Smoke started coming out of my ears by page 2. The legal info on that page is flat WRONG! - here's a sample: "Until recently, legal professionals could not use digital evidence in court because it was not considered tangible evidence" - where they got that from, I don't know..... we've been using digital evidence in court for 1/2 a century now, and there's a 1960's bank case on mainframe evidence that's still the guideline for laying a foundation for admission of computer evidence.
p. 11: "Until 1993, the laws defining computer crimes did not exist. To this day, many have yet to be tested in court." HUH????? The fed.s proposed the first one in 1977, Florida and Arizona passed the first two computer crime statutes in 1978, and the feds finally got theirs through (18 USC 1029 & 1030) in 1986.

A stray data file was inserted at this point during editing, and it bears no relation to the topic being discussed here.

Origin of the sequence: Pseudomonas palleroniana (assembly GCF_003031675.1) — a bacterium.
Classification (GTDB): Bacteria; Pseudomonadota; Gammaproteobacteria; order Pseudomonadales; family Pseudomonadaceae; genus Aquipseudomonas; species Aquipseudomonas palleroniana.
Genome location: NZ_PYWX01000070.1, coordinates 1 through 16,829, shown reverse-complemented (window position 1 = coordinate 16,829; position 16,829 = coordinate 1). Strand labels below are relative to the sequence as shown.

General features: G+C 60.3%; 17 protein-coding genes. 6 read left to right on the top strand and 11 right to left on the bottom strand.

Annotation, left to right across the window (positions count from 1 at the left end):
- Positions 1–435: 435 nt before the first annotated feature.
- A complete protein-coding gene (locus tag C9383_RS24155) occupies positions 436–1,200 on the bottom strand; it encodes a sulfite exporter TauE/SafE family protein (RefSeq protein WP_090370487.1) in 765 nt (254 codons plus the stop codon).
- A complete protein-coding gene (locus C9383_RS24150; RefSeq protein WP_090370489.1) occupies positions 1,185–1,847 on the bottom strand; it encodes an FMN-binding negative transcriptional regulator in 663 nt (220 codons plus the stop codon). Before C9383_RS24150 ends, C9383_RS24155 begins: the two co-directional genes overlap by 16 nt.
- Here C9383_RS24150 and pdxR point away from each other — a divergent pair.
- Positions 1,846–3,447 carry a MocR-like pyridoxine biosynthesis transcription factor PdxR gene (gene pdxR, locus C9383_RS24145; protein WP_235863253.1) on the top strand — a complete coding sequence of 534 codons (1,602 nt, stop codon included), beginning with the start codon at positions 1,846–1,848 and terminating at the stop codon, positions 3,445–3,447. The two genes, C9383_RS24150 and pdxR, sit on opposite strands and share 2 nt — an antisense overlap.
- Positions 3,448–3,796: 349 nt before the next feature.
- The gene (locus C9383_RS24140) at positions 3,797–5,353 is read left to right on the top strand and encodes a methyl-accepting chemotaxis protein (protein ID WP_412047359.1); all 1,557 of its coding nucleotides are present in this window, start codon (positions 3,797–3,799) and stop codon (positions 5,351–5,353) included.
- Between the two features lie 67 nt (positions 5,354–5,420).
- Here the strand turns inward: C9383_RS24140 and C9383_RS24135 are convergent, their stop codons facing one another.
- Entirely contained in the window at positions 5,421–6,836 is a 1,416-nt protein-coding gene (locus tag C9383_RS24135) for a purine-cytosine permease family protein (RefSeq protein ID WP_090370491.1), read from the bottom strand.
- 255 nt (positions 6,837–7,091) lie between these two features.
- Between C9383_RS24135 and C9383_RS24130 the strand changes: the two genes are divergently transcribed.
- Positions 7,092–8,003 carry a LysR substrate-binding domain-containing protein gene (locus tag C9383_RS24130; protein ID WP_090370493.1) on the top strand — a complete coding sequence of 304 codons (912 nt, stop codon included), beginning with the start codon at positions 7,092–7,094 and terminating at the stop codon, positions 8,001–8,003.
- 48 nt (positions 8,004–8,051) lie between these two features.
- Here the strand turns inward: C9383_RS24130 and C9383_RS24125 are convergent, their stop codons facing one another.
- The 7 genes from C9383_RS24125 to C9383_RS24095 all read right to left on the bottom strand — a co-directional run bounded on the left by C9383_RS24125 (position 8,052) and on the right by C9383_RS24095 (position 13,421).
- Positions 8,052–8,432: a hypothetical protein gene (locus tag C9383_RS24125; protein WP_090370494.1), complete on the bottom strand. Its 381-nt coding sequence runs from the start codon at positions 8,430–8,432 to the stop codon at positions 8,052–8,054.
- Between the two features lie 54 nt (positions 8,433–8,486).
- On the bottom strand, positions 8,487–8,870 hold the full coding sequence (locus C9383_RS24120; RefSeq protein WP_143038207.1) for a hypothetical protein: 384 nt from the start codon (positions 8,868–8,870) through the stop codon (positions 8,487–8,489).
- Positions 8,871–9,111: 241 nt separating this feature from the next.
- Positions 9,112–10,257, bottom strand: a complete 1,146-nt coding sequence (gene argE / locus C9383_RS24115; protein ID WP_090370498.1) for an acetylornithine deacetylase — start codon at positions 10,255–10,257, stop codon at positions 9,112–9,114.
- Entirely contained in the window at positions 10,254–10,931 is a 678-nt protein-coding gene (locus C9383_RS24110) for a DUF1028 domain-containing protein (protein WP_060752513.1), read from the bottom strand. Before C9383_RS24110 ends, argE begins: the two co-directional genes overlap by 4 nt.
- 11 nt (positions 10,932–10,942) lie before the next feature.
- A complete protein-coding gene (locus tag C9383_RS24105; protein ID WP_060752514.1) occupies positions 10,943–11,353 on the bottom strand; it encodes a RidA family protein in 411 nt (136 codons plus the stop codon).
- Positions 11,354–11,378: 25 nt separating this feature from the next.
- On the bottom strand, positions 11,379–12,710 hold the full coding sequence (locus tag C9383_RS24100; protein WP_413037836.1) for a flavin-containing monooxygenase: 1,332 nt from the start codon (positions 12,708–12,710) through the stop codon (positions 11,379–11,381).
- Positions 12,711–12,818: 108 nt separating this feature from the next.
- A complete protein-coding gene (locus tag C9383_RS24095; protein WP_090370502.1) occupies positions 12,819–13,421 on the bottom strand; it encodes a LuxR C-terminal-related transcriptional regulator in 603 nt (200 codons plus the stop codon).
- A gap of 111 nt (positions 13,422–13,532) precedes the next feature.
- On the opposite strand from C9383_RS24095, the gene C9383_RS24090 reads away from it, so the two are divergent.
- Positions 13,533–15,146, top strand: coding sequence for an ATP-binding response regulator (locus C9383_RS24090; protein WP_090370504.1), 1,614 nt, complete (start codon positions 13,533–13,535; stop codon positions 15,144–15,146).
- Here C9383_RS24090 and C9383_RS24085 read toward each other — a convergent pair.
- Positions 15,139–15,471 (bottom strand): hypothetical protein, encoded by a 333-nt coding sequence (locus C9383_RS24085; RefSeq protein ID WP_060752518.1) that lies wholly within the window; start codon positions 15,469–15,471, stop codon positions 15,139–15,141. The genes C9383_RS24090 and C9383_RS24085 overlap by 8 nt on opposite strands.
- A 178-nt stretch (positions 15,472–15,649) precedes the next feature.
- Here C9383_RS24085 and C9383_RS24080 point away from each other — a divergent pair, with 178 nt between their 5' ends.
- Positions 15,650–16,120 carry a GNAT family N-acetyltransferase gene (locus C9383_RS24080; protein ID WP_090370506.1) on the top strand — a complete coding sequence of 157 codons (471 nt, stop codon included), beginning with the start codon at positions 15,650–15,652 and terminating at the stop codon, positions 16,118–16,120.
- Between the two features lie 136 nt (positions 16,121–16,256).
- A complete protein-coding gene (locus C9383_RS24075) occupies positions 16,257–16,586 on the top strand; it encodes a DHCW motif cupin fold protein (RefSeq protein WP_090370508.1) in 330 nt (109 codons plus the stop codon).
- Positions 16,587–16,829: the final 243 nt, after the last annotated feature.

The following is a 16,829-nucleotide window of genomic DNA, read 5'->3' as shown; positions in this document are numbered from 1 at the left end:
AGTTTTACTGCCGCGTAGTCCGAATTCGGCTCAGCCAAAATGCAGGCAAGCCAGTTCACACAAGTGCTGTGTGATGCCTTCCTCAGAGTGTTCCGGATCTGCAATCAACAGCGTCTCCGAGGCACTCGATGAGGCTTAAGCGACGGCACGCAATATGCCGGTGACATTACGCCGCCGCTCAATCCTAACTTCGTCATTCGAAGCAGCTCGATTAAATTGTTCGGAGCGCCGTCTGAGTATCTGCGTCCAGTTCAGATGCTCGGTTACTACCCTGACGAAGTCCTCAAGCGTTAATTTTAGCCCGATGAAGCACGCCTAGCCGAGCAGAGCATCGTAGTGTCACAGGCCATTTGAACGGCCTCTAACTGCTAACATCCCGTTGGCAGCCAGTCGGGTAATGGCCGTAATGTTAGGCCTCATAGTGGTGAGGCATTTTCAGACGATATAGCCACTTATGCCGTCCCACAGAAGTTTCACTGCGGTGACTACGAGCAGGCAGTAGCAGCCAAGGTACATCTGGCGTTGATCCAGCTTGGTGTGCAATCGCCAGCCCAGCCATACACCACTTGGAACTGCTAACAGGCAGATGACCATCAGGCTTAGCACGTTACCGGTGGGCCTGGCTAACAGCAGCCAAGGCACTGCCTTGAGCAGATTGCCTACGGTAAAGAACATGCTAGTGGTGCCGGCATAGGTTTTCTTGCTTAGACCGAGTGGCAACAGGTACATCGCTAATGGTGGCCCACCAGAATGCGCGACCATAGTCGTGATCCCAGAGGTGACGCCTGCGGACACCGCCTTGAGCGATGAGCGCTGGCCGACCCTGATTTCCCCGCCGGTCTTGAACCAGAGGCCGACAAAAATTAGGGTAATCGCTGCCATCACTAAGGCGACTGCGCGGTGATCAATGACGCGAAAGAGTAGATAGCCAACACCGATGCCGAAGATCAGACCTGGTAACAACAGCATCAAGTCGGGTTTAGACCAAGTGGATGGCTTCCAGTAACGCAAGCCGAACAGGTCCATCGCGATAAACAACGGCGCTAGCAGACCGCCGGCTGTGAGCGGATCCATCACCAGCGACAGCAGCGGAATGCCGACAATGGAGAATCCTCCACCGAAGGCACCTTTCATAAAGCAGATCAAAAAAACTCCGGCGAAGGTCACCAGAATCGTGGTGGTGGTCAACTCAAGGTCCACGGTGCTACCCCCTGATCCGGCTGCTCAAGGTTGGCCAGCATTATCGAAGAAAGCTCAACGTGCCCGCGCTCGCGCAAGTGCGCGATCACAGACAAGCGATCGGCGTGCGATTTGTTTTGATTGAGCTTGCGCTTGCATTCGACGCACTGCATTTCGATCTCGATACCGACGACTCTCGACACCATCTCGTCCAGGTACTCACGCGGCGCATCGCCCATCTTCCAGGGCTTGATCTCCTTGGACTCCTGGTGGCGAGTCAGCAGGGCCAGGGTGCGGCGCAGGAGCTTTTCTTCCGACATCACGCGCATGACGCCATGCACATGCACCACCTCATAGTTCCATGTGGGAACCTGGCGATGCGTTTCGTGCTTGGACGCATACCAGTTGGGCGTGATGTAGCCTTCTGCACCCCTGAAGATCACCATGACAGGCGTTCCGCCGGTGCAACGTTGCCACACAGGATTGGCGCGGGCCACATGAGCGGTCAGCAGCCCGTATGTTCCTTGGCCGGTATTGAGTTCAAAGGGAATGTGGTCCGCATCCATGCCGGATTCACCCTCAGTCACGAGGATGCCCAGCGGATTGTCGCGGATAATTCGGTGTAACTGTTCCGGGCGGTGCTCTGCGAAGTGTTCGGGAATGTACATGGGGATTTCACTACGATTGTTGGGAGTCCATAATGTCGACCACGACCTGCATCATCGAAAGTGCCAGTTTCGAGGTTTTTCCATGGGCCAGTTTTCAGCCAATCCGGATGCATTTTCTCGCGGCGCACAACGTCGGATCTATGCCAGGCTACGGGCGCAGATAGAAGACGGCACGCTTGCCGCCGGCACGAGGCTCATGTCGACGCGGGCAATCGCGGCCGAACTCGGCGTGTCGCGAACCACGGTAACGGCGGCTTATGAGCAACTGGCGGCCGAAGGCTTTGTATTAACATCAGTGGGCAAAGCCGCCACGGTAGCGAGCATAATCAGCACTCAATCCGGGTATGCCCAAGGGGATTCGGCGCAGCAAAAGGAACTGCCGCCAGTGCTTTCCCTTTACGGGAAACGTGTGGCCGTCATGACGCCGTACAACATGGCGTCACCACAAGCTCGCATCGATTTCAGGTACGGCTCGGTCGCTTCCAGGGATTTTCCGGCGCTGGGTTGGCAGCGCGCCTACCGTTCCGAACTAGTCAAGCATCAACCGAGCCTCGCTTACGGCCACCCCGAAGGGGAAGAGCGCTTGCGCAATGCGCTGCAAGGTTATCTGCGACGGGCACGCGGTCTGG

In another place, they talk about commmercial forensics software only being available recently, which ignores the decades of work done by experts using Norton's DiskEdit (still in use today). They barely mention Dan Mares, who wrote some of the first forensics tools, and is still doing so.
They don't really explain what their relationship is with a particular vendor whose software and hardware products are covered in detail.... and their description of the IACIS certification process is out of date. IACIS (an organization to which I belong and from which I received my computer forensics certification) has not endorsed this book.